Bloomberg News

Synta Rises on Potential for Novel Cancer Drug: Boston Mover

May 31, 2012

Synta Pharmaceuticals Corp. (SNTA:US) gained the most in 20 months in anticipation of study results that may help pave the way for broader use of its experimental lung cancer compound ganetespib.

Synta rose (SNTA:US) 16 percent to $4.81 at the close in New York, the biggest increase since September 2010. Interim results of the study should be released by Lexington, Massachusetts-based Synta in June, Thomas Wei, an analyst at Jefferies & Co. in New York, said yesterday in a note to clients.

The trial results may show that the drug has the potential to help a much larger group of lung-cancer patients than expected, Wei said. While the focus has been on people with mutations in the ALK gene, patients with mutations in the KRAS gene and those with high levels of lactate dehydrogenase may also benefit, he said.

“These two subgroups likely address a larger market opportunity than we have previously modeled in lung cancer,” Wei said. “We believe the details from the Phase 2b lung cancer trial expected next month could lead to significant valuation upside, and we would be buyers ahead of that data release.”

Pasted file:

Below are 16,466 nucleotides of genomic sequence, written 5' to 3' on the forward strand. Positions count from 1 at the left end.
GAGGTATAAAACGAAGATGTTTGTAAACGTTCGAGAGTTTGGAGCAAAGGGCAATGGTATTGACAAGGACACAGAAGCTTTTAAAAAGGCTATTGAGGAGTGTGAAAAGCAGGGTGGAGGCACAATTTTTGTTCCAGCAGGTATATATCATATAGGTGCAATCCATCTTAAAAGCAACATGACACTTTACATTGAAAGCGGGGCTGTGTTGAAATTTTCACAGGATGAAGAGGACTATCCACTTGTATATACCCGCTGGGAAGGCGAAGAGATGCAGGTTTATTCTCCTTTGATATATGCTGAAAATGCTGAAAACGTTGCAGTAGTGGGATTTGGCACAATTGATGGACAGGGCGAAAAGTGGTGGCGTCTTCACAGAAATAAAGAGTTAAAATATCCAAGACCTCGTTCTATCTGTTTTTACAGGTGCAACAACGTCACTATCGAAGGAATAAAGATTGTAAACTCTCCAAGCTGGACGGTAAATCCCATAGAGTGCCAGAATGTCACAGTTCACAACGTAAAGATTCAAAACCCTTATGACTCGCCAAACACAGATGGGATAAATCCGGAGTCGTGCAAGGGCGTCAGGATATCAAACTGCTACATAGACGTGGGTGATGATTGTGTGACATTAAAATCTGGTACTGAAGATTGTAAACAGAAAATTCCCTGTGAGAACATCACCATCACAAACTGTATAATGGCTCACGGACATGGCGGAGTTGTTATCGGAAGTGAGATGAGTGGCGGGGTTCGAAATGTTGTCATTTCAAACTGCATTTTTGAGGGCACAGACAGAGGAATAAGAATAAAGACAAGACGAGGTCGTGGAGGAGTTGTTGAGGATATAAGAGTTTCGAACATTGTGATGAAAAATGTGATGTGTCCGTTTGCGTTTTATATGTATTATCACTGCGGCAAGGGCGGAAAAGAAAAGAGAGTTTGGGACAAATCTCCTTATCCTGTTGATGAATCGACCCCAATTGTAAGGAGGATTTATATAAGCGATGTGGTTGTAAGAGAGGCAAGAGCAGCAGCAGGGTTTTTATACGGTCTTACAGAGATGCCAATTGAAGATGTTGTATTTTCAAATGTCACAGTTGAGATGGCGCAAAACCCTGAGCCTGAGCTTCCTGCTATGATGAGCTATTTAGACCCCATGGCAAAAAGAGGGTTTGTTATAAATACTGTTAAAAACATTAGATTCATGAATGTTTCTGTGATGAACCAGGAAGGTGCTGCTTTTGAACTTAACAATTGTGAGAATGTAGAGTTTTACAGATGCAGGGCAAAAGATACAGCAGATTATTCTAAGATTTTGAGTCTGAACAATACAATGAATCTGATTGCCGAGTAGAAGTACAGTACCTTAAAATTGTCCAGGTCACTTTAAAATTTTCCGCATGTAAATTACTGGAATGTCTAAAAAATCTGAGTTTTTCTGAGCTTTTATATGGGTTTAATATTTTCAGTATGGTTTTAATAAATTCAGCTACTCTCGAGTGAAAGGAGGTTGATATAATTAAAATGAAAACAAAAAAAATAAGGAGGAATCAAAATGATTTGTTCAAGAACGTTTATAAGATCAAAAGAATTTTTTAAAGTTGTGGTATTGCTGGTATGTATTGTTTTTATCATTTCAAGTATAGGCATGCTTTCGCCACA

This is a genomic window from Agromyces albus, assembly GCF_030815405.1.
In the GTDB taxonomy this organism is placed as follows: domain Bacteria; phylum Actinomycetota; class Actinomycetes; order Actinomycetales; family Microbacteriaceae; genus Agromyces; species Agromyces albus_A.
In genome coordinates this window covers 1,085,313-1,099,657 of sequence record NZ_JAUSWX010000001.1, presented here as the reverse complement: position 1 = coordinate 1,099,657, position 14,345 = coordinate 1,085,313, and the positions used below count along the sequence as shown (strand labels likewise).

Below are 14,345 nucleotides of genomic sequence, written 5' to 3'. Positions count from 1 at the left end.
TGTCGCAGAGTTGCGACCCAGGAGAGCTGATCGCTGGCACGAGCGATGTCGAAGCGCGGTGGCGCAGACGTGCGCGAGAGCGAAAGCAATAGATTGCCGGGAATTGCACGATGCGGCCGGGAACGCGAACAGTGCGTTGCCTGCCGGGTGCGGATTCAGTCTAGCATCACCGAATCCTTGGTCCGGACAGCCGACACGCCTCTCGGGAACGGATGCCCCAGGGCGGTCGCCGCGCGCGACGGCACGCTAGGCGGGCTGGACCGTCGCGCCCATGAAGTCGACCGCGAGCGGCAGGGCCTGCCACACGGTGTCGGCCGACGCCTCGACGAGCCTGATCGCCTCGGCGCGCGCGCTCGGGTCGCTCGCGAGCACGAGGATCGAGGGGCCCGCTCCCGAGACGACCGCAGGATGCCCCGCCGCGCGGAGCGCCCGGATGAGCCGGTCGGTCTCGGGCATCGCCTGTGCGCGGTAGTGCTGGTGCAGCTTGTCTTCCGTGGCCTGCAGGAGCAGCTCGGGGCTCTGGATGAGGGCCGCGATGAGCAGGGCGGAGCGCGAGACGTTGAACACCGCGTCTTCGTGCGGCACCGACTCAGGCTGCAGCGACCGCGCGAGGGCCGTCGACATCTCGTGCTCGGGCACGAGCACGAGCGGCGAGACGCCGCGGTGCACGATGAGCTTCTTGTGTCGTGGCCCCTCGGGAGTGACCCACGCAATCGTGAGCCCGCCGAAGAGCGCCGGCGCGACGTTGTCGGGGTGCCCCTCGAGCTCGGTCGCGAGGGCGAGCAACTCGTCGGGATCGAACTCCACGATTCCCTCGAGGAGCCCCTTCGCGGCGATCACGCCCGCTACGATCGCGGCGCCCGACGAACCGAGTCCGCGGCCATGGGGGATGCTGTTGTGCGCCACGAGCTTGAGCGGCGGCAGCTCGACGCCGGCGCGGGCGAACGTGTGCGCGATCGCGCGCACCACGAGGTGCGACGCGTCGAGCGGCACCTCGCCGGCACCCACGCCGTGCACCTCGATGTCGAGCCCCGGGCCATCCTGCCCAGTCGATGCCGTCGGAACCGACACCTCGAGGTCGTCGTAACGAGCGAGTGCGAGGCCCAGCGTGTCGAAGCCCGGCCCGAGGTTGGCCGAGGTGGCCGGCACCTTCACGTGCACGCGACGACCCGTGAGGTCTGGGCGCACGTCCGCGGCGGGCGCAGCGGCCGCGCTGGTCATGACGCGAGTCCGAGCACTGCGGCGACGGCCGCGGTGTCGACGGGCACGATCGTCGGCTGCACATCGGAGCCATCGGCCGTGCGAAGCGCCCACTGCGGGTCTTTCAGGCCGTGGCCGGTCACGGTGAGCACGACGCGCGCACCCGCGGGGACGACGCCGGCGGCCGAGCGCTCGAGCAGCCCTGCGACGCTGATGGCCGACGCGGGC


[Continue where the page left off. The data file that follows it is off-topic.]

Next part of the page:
Patients with mutated KRAS genes make up 15 percent to 30 percent of lung cancer cases, and those with high lactate dehydrogenase, a marker of oxygen levels, are found in 20 percent to 30 percent of cases, Wei said. Synta executives say the drug’s ultimate value may stem from its action in those two groups, rather than in the smaller number of patients with ALK mutations, he wrote.

Synta shares have fallen 16 percent in the past 12 months.

An estimated 222,520 people in the U.S. were diagnosed with lung cancer in 2010, according to the National Cancer Institute.

The drug inhibits a protein, known as heat shock protein 90, that helps activate many cancer-promoting compounds in the body and supports the growth and survival of tumor cells. Synta is studying the drug for several types of cancer in patients who have failed prior therapy.

To contact the reporter on this story: Michelle Fay Cortez in Minneapolis at

To contact the editor responsible for this story: Reg Gale at

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